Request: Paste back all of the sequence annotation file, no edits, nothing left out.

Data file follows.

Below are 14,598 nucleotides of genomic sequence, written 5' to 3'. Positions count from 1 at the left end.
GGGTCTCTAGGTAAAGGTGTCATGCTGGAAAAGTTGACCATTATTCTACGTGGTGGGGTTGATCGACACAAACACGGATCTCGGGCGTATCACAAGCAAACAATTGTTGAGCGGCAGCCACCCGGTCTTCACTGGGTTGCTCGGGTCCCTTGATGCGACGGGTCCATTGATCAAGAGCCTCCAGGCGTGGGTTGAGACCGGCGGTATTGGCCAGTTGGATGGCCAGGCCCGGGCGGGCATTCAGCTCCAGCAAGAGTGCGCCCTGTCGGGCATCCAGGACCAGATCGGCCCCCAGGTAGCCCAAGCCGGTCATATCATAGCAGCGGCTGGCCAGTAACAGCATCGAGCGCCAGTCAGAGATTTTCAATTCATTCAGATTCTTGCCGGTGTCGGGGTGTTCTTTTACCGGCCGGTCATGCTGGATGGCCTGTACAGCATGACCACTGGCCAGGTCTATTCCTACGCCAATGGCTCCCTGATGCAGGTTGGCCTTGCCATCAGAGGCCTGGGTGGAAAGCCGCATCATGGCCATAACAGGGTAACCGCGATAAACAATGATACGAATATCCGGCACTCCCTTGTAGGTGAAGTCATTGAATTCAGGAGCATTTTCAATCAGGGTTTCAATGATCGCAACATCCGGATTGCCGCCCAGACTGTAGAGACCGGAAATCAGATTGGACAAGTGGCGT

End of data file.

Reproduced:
Below are 14,598 nucleotides of genomic sequence, written 5' to 3'. Positions count from 1 at the left end.
GGGTCTCTAGGTAAAGGTGTCATGCTGGAAAAGTTGACCATTATTCTACGTGGTGGGGTTGATCGACACAAACACGGATCTCGGGCGTATCACAAGCAAACAATTGTTGAGCGGCAGCCACCCGGTCTTCACTGGGTTGCTCGGGTCCCTTGATGCGACGGGTCCATTGATCAAGAGCCTCCAGGCGTGGGTTGAGACCGGCGGTATTGGCCAGTTGGATGGCCAGGCCCGGGCGGGCATTCAGCTCCAGCAAGAGTGCGCCCTGTCGGGCATCCAGGACCAGATCGGCCCCCAGGTAGCCCAAGCCGGTCATATCATAGCAGCGGCTGGCCAGTAACAGCATCGAGCGCCAGTCAGAGATTTTCAATTCATTCAGATTCTTGCCGGTGTCGGGGTGTTCTTTTACCGGCCGGTCATGCTGGATGGCCTGTACAGCATGACCACTGGCCAGGTCTATTCCTACGCCAATGGCTCCCTGATGCAGGTTGGCCTTGCCATCAGAGGCCTGGGTGGAAAGCCGCATCATGGCCATAACAGGGTAACCGCGATAAACAATGATACGAATATCCGGCACTCCCTTGTAGGTGAAGTCATTGAATTCAGGAGCATTTTCAATCAGGGTTTCAATGATCGCAACATCCGGATTGCCGCCCAGACTGTAGAGACCGGAAATCAGATTGGACAAGTGGCGT